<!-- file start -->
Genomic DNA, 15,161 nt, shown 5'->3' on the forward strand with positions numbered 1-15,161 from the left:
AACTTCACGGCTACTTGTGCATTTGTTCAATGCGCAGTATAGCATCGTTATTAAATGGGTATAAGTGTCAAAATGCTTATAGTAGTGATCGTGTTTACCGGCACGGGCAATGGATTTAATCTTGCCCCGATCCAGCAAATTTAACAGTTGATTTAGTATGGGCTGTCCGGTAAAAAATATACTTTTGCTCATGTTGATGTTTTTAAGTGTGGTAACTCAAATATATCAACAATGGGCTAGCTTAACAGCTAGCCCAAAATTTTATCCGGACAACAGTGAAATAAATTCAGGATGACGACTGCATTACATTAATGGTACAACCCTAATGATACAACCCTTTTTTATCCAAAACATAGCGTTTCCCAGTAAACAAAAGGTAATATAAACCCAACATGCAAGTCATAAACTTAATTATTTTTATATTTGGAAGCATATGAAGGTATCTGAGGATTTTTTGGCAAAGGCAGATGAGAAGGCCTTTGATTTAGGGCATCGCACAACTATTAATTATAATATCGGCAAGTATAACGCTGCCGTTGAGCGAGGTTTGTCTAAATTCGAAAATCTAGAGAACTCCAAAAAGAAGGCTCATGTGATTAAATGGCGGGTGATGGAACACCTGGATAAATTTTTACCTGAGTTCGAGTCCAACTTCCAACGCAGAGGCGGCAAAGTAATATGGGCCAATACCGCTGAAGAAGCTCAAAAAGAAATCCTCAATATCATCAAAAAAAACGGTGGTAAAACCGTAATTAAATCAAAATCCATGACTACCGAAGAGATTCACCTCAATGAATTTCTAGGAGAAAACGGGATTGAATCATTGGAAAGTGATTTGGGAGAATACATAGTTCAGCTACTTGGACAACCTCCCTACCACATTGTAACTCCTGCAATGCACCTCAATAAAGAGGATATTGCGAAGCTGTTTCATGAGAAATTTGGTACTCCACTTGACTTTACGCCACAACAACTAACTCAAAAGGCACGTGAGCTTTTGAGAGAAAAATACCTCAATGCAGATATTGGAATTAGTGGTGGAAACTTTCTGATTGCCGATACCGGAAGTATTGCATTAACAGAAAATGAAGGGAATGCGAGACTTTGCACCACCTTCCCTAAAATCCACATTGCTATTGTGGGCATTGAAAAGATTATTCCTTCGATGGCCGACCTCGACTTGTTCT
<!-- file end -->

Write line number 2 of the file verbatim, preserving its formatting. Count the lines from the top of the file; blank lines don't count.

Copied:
AACTTCACGGCTACTTGTGCATTTGTTCAATGCGCAGTATAGCATCGTTATTAAATGGGTATAAGTGTCAAAATGCTTATAGTAGTGATCGTGTTTACCGGCACGGGCAATGGATTTAATCTTGCCCCGATCCAGCAAATTTAACAGTTGATTTAGTATGGGCTGTCCGGTAAAAAATATACTTTTGCTCATGTTGATGTTTTTAAGTGTGGTAACTCAAATATATCAACAATGGGCTAGCTTAACAGCTAGCCCAAAATTTTATCCGGACAACAGTGAAATAAATTCAGGATGACGACTGCATTACATTAATGGTACAACCCTAATGATACAACCCTTTTTTATCCAAAACATAGCGTTTCCCAGTAAACAAAAGGTAATATAAACCCAACATGCAAGTCATAAACTTAATTATTTTTATATTTGGAAGCATATGAAGGTATCTGAGGATTTTTTGGCAAAGGCAGATGAGAAGGCCTTTGATTTAGGGCATCGCACAACTATTAATTATAATATCGGCAAGTATAACGCTGCCGTTGAGCGAGGTTTGTCTAAATTCGAAAATCTAGAGAACTCCAAAAAGAAGGCTCATGTGATTAAATGGCGGGTGATGGAACACCTGGATAAATTTTTACCTGAGTTCGAGTCCAACTTCCAACGCAGAGGCGGCAAAGTAATATGGGCCAATACCGCTGAAGAAGCTCAAAAAGAAATCCTCAATATCATCAAAAAAAACGGTGGTAAAACCGTAATTAAATCAAAATCCATGACTACCGAAGAGATTCACCTCAATGAATTTCTAGGAGAAAACGGGATTGAATCATTGGAAAGTGATTTGGGAGAATACATAGTTCAGCTACTTGGACAACCTCCCTACCACATTGTAACTCCTGCAATGCACCTCAATAAAGAGGATATTGCGAAGCTGTTTCATGAGAAATTTGGTACTCCACTTGACTTTACGCCACAACAACTAACTCAAAAGGCACGTGAGCTTTTGAGAGAAAAATACCTCAATGCAGATATTGGAATTAGTGGTGGAAACTTTCTGATTGCCGATACCGGAAGTATTGCATTAACAGAAAATGAAGGGAATGCGAGACTTTGCACCACCTTCCCTAAAATCCACATTGCTATTGTGGGCATTGAAAAGATTATTCCTTCGATGGCCGACCTCGACTTGTTCT